Air Flow: Air is full of particles that could contaminate the agar, so you'll want the air in your work area to be as still as possible. To achieve this, turn off the ventilation in your home and close any door or windows about an hour before pouring agar dish.

Air Particle: Before opening the agar media, mist the air in your work area with disinfectant, isopropyl alcohol, or even water. The droplets will cling to any suspended particles floating in the air and drag them to the ground. If using a SAB, mist the inside and wipe the surface.

Gloves: Wear nitrile gloves when handling agar. You'll want to clean them with disinfectant or isopropyl alcohol anytime they leave the SAB or flow hood.

Face Mask: Remember, we want the air to be clean and as still as possible. Breathing could aid in contamination, so wear a face mask.

Wipe Down Everything: Disinfect any surfaces or items near your work area.

Sterilizing Tools: Flame sterilize any metal instruments before and after they come in contact with anything. Wipe down anything else with isopropyl alcohol or disinfectant.

Pouring Agar Plates

Petri dishes come pre-sterilized packaged in a plastic sleeve. Never open the sleeve until the bag is disinfected and contained within your work area. Carefully inspect the Petri dishes for cracks and damage. Remove any damaged plates once you are ready to open the sleeve.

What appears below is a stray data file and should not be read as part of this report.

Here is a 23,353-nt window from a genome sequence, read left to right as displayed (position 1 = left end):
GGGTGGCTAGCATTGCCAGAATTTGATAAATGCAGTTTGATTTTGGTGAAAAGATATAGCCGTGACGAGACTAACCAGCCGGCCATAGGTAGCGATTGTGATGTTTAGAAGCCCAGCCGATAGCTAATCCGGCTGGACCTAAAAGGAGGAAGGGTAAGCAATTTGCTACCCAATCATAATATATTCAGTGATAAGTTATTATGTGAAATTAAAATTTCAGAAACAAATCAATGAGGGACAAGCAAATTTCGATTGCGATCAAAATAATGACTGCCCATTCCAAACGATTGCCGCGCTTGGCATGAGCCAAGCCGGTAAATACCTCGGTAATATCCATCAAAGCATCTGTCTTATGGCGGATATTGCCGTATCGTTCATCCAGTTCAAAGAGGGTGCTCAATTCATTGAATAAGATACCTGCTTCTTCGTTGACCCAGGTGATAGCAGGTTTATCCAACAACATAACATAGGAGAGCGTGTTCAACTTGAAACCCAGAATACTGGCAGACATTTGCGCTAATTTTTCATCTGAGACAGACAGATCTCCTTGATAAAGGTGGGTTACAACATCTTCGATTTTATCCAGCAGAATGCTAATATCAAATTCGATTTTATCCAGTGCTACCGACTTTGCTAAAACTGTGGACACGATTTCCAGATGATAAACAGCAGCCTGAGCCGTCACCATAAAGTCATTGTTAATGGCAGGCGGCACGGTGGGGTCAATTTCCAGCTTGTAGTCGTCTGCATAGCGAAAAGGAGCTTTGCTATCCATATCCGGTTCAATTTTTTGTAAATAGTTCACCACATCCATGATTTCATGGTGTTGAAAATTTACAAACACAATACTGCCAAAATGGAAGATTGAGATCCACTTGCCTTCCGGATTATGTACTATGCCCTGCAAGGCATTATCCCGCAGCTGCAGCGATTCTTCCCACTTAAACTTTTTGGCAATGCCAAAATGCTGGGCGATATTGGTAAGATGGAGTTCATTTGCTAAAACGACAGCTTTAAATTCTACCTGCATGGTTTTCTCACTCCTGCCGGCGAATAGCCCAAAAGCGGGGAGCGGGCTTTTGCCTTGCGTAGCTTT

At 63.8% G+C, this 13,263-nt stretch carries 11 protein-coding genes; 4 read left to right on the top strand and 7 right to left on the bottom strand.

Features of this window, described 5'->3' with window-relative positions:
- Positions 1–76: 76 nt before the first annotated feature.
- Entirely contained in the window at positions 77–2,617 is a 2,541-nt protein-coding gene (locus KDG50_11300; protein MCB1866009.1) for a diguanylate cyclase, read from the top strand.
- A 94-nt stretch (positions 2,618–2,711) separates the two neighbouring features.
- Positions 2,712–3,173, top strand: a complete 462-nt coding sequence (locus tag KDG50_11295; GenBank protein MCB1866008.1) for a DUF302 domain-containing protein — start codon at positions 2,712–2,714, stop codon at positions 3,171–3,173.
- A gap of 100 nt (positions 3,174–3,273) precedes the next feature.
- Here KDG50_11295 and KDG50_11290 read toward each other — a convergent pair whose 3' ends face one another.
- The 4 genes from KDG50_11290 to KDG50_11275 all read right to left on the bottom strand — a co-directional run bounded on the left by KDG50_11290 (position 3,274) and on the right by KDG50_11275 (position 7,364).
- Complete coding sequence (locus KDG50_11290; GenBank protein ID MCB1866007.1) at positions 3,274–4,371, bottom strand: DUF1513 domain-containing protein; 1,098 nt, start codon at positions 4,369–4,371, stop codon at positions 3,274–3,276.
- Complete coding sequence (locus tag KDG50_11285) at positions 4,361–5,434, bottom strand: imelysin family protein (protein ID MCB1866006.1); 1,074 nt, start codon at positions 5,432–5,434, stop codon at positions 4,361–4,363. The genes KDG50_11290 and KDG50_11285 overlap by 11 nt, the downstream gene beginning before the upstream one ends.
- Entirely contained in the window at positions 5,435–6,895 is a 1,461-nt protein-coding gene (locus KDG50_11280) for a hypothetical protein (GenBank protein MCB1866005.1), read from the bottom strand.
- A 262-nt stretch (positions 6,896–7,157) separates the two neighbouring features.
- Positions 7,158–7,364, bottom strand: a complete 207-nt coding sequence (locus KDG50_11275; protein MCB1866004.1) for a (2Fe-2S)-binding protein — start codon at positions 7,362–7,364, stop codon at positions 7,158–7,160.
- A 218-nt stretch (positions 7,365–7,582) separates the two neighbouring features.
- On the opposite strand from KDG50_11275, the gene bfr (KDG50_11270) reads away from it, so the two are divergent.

The air particles mentioned above could settle on the surface of your work area, causing a contamination hazard. To combat it, conduct agar work on a raised surface such as a wire rack or even an empty Petri dish.

Open the sleeve, ensuring the plates are right-side-up; the lid will encompass the narrower bottom half. From here, you'll need to choose a method for pouring the plates:

  • Pour the plates while they are stacked, starting from the bottom. You'll pick up the stack using the bottom lid and pour, working your way up the stack. You may find this method difficult when using a SAB, but it is very efficient.
  • Pour each dish individually and stack them once completed. A bit more time consuming, but less awkward.